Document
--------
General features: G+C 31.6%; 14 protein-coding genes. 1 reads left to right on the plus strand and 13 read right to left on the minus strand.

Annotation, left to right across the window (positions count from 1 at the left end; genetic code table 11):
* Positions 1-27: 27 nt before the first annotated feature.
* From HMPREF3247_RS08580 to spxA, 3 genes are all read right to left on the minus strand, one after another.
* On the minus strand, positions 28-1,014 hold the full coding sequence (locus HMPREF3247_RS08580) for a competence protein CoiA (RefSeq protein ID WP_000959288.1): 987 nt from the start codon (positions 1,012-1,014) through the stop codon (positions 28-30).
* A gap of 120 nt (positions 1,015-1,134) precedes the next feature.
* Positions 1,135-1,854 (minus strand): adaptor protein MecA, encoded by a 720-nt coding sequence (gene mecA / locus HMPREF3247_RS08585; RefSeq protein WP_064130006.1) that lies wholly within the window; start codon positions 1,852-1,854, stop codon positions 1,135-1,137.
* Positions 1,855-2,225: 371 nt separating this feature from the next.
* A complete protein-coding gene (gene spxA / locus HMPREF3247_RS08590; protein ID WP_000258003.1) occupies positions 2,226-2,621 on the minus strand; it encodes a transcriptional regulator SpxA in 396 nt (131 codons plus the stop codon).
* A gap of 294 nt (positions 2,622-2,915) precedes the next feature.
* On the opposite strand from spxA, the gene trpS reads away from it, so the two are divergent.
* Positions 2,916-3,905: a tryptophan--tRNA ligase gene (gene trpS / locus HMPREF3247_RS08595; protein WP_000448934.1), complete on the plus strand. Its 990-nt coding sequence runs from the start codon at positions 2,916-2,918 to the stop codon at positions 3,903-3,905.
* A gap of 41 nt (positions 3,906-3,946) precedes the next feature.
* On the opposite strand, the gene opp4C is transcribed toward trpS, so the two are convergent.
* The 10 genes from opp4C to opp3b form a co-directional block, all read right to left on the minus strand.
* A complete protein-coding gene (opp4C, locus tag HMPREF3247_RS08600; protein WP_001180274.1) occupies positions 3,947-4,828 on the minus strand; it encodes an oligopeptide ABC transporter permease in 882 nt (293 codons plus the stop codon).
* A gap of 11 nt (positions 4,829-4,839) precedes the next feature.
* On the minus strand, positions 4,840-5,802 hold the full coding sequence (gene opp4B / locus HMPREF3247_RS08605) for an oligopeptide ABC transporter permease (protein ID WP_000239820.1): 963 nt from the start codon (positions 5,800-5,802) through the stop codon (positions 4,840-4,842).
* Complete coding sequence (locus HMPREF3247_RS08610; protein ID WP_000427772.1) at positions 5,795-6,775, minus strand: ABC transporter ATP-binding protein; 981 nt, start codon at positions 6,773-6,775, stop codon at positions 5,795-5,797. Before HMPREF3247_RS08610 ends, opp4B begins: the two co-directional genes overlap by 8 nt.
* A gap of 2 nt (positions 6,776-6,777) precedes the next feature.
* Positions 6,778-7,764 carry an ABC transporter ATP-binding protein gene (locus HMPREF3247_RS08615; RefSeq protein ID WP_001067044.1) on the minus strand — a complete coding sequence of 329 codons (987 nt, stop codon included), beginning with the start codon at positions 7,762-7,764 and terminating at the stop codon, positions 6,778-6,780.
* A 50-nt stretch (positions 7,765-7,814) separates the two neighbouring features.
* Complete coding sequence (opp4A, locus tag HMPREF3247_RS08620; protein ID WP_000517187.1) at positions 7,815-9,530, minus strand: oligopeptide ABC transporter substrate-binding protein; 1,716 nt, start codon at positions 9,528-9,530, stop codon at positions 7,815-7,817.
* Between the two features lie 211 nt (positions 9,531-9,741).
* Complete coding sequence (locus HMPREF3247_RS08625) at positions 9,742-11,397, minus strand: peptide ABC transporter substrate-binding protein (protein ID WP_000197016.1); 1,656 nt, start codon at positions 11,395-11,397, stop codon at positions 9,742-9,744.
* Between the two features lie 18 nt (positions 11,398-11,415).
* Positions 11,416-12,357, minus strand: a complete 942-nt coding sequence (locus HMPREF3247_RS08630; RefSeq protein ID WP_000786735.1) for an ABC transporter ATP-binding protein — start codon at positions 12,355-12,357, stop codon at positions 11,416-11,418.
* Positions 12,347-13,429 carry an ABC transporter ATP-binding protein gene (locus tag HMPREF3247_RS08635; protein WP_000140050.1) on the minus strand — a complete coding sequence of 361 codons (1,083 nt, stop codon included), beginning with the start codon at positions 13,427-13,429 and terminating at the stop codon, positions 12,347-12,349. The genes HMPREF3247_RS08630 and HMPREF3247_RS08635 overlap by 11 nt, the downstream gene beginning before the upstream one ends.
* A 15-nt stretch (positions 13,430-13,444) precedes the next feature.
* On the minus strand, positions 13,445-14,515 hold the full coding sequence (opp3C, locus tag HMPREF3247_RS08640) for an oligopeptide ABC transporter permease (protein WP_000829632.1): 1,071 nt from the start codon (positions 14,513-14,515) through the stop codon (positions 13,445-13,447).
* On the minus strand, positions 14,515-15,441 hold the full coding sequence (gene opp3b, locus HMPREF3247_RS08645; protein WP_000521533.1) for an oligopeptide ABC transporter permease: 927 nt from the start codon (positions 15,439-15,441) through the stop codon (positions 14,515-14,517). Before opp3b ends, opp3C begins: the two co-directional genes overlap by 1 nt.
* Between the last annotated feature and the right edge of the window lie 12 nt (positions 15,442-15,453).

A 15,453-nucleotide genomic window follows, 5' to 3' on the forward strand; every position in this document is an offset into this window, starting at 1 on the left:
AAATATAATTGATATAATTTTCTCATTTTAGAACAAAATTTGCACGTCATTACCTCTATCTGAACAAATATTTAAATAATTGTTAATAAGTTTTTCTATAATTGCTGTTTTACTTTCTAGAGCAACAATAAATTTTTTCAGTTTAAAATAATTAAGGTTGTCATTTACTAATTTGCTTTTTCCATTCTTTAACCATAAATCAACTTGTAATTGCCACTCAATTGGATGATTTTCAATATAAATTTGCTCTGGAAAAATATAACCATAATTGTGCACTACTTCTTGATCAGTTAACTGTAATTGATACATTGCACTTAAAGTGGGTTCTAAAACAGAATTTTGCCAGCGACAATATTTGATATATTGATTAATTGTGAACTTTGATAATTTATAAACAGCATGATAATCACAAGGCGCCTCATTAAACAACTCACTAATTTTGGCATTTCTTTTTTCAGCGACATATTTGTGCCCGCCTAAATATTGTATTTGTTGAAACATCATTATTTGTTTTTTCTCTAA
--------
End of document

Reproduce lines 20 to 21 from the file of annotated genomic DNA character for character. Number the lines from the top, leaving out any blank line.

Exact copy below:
* A gap of 2 nt (positions 6,776-6,777) precedes the next feature.
* Positions 6,778-7,764 carry an ABC transporter ATP-binding protein gene (locus HMPREF3247_RS08615; RefSeq protein ID WP_001067044.1) on the minus strand — a complete coding sequence of 329 codons (987 nt, stop codon included), beginning with the start codon at positions 7,762-7,764 and terminating at the stop codon, positions 6,778-6,780.